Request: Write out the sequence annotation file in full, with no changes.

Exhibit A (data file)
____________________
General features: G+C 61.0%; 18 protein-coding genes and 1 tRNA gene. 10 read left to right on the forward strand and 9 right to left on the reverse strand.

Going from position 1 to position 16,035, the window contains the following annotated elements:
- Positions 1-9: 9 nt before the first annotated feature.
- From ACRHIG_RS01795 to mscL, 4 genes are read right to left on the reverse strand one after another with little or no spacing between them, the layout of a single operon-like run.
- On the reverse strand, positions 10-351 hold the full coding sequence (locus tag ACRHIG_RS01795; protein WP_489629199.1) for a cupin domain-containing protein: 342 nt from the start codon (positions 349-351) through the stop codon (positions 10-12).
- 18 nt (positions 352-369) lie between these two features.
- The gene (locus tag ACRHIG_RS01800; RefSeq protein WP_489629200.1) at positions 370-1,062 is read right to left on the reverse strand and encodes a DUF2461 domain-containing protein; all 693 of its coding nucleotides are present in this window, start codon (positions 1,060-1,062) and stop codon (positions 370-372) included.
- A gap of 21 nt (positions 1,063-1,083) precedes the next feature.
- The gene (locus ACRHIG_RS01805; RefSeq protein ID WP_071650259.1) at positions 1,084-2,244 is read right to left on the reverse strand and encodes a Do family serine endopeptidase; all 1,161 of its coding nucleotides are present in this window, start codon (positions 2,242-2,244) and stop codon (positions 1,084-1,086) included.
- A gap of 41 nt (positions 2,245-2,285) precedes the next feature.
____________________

General features: G+C 61.0%; 18 protein-coding genes and 1 tRNA gene. 10 read left to right on the forward strand and 9 right to left on the reverse strand.

Going from position 1 to position 16,035, the window contains the following annotated elements:
- Positions 1-9: 9 nt before the first annotated feature.
- From ACRHIG_RS01795 to mscL, 4 genes are read right to left on the reverse strand one after another with little or no spacing between them, the layout of a single operon-like run.
- On the reverse strand, positions 10-351 hold the full coding sequence (locus tag ACRHIG_RS01795; protein WP_489629199.1) for a cupin domain-containing protein: 342 nt from the start codon (positions 349-351) through the stop codon (positions 10-12).
- 18 nt (positions 352-369) lie between these two features.
- The gene (locus tag ACRHIG_RS01800; RefSeq protein WP_489629200.1) at positions 370-1,062 is read right to left on the reverse strand and encodes a DUF2461 domain-containing protein; all 693 of its coding nucleotides are present in this window, start codon (positions 1,060-1,062) and stop codon (positions 370-372) included.
- A gap of 21 nt (positions 1,063-1,083) precedes the next feature.
- The gene (locus ACRHIG_RS01805; RefSeq protein ID WP_071650259.1) at positions 1,084-2,244 is read right to left on the reverse strand and encodes a Do family serine endopeptidase; all 1,161 of its coding nucleotides are present in this window, start codon (positions 2,242-2,244) and stop codon (positions 1,084-1,086) included.
- A gap of 41 nt (positions 2,245-2,285) precedes the next feature.